How to Whitewash Brick

One of the first projects I did when we moved into our new home was whitewash my brick fireplace. I love the natural look of brick, but for my decor style, the natural red was too bright. Whitewashing my fireplace was one of the cheapest and easiest projects I started out with and made a huge difference in my living room.

Before:

After:

How to Whitewash Brick

White washing is a quick and easy way to update a space…there really isn’t a way to mess it up!

What you’ll need:

1. Rags. You can either buy rags or use any old one lying around. Just make sure that your rag has a little bit of texture like these. I also would recommend not using microfiber cleaning rags.

2. Paint. Don’t use expensive paint. We’re going to be watering the paint down so it won’t matter either way. Also, unless you’re whitewashing a huge amount of brick you’ll only need a small amount of paint. I would recommend starting with a half pint or any paint you have lying around the house.

3. Two Large Bowls

4. Water

5. Wire Brush. If you’re whitewashing a fireplace, make sure to have a wire brush on hand to clean any black soot that may be covering the bricks.

6. Sandpaper. I used a 60 grit, but anything up to around 120 will work just fine.

What you’ll do:

1. Wipe down the brick with a wet cloth and scrub with wire brush if necessary. This doesn’t have to be extremely thorough, just clean any soot, dirt, and debris from the bricks as best you can.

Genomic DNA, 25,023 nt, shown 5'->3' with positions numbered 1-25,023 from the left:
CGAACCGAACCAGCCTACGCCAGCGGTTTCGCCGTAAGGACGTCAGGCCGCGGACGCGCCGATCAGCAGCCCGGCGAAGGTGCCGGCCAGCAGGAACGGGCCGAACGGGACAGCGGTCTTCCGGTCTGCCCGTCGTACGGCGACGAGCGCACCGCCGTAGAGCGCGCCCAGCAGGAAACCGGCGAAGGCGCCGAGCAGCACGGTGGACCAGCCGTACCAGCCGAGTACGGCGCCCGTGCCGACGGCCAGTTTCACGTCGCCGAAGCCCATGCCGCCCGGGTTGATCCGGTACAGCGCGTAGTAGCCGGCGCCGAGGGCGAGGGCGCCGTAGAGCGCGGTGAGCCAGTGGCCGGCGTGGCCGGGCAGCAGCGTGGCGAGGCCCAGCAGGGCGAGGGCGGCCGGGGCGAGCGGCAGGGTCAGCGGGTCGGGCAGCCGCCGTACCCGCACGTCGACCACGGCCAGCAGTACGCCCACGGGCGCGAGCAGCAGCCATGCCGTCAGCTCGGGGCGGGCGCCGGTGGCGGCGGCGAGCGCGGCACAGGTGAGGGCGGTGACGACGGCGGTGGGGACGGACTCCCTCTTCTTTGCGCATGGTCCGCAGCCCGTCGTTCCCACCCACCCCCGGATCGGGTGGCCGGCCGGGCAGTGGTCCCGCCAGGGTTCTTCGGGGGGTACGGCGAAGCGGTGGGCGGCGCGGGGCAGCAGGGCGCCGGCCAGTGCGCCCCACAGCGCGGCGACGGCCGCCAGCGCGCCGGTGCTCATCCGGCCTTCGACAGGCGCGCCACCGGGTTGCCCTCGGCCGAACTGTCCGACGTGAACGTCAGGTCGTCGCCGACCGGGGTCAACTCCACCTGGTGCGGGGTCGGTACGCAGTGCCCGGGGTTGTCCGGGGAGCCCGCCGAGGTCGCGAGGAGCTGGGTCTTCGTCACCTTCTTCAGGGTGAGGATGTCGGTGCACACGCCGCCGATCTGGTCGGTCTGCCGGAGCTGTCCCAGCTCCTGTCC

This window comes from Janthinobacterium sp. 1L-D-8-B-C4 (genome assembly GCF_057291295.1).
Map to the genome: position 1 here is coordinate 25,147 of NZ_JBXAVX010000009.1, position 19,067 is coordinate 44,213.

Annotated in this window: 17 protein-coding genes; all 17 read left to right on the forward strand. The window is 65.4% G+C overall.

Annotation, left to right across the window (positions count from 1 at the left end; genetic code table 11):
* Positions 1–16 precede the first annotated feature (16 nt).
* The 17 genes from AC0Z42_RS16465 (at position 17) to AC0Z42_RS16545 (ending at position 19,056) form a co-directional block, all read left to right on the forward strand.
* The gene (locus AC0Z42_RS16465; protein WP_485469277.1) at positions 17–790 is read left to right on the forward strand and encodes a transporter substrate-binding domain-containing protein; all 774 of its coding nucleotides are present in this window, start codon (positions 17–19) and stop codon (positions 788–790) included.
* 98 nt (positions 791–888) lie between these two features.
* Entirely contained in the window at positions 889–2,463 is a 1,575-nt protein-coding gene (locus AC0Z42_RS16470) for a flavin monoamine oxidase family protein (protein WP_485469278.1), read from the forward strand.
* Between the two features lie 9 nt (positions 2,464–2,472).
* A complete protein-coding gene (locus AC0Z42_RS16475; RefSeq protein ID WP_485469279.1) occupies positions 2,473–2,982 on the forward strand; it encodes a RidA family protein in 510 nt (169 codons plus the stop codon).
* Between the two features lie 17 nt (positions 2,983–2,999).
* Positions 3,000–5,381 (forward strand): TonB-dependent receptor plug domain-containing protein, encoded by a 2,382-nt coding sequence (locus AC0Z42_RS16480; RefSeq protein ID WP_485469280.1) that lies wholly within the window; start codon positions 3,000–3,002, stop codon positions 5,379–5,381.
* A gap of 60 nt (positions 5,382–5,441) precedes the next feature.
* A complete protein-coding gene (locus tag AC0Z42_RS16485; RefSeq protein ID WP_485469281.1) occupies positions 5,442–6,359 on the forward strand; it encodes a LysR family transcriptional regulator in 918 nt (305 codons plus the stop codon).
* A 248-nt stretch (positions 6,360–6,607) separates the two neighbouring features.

2. Mix some water with your paint. Take one of your bowls and mix some paint and water together. Start with 2:1 ratio of water to paint and add more paint as needed until you find your desired thickness. I ended up using a 1:1 ratio on my fireplace but I wanted it fairly light.

3. Dip the tip of your rag in the water/paint mix. Start with a small amount of paint. This will make it easier to work into the groves and lighten up as needed.

4. Apply the paint to the brick. Work the paint into the nooks and crannies of the brick and grout, adding more water to the applied paint if there are any areas you think need to be lightened. I recommend keeping a bowl of water next to you so you can lighten as you go before the paint dries.

5. Rough it up. Once you’ve painted the brick and the paint dries, grab some sand paper and rough the paint up. You can rough it up how ever much or however little you like!

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